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J Biol Chem. 2015 Jan 30;290(5):2902-18. doi: 10.1074/jbc.M114.610733. Epub 2014 Dec 10.

A gut microbial metabolite of linoleic acid, 10-hydroxy-cis-12-octadecenoic acid, ameliorates intestinal epithelial barrier impairment partially via GPR40-MEK-ERK pathway.

Author information

1
From the Graduate School of Biosphere Science, Hiroshima University, 1-4-4 Kagamiyama, Higashi-Hiroshima, Hiroshima 739-8528, Japan.
2
the Graduate School of Agriculture, Kyoto University, Kitashirakawa-oiwakecho, Sakyo-ku, Kyoto 606-8502, Japan.
3
the Graduate School of Pharmaceutical Sciences, Kyoto University, 46-29 Yoshida-Shimoadachicho, Sakyo-ku, Kyoto 606-8501, Japan, the Graduate School of Agriculture, Tokyo University of Agriculture and Technology, 3-5-8 Saiwai-cho, Fuchu, Tokyo 183-8509, Japan.
4
the Graduate School of Pharmaceutical Sciences, Kyoto University, 46-29 Yoshida-Shimoadachicho, Sakyo-ku, Kyoto 606-8501, Japan.
5
the Institute of Food Sciences, National Research Council, via Roma 64, Avellino 83100, Italy, and.
6
the Laboratory for Metabolomics, RIKEN Center for Integrative Medical Sciences, 1-7-22 Suehiro-cho, Tsurumi-ku, Yokohama, Kanagawa 230-0045, Japan.
7
the Graduate School of Agriculture, Kyoto University, Kitashirakawa-oiwakecho, Sakyo-ku, Kyoto 606-8502, Japan, ogawa@kais.kyoto-u.ac.jp.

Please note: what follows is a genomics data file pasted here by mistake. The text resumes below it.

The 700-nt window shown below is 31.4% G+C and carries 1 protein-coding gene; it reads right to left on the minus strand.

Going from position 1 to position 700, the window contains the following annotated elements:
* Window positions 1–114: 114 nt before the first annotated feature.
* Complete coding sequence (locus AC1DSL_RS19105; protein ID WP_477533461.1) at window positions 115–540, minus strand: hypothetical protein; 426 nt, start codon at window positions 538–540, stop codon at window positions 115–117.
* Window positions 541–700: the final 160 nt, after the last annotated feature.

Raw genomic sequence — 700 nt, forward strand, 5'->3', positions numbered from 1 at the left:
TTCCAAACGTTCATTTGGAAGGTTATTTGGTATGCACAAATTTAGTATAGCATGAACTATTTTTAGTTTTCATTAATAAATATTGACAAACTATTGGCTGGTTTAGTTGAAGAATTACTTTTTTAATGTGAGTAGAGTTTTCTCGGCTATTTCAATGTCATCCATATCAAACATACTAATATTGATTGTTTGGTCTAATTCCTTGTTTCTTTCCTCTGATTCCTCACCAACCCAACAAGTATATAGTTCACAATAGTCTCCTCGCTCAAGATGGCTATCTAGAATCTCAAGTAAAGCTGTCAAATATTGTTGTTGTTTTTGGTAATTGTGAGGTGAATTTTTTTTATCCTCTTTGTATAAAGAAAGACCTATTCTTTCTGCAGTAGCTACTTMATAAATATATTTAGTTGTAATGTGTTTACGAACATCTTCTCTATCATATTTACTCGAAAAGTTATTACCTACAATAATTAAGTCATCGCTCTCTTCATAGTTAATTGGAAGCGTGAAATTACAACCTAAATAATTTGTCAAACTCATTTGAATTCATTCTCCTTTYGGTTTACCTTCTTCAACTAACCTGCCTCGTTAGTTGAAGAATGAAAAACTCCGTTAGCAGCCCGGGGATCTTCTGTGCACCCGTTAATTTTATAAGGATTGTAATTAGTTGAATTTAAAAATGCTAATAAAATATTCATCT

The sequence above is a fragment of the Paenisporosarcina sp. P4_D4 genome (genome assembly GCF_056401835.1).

8
From the Graduate School of Biosphere Science, Hiroshima University, 1-4-4 Kagamiyama, Higashi-Hiroshima, Hiroshima 739-8528, Japan, stanabe@hiroshima-u.ac.jp.

Abstract

Gut microbial metabolites of polyunsaturated fatty acids have attracted much attention because of their various physiological properties. Dysfunction of tight junction (TJ) in the intestine contributes to the pathogenesis of many disorders such as inflammatory bowel disease. We evaluated the effects of five novel gut microbial metabolites on tumor necrosis factor (TNF)-α-induced barrier impairment in Caco-2 cells and dextran sulfate sodium-induced colitis in mice. 10-Hydroxy-cis-12-octadecenoic acid (HYA), a gut microbial metabolite of linoleic acid, suppressed TNF-α and dextran sulfate sodium-induced changes in the expression of TJ-related molecules, occludin, zonula occludens-1, and myosin light chain kinase. HYA also suppressed the expression of TNF receptor 2 (TNFR2) mRNA and protein expression in Caco-2 cells and colonic tissue. In addition, HYA suppressed the protein expression of TNFR2 in murine intestinal epithelial cells. Furthermore, HYA significantly up-regulated G protein-coupled receptor (GPR) 40 expression in Caco-2 cells. It also induced [Ca(2+)]i responses in HEK293 cells expressing human GPR40 with higher sensitivity than linoleic acid, its metabolic precursor. The barrier-recovering effects of HYA were abrogated by a GPR40 antagonist and MEK inhibitor in Caco-2 cells. Conversely, 10-hydroxyoctadacanoic acid, which is a gut microbial metabolite of oleic acid and lacks a carbon-carbon double bond at Δ12 position, did not show these TJ-restoring activities and down-regulated GPR40 expression. Therefore, HYA modulates TNFR2 expression, at least partially, via the GPR40-MEK-ERK pathway and may be useful in the treatment of TJ-related disorders such as inflammatory bowel disease.

KEYWORDS:

Caco-2; Colitis; Epithelial Cell; G Protein-coupled Receptor; Linoleic Acid; Metabolite; Microbiome; Tight Junction; Tumor Necrosis Factor (TNF)

PMID:
25505251
PMCID:
PMC4317025
DOI:
10.1074/jbc.M114.610733
[Indexed for MEDLINE]
Free PMC Article

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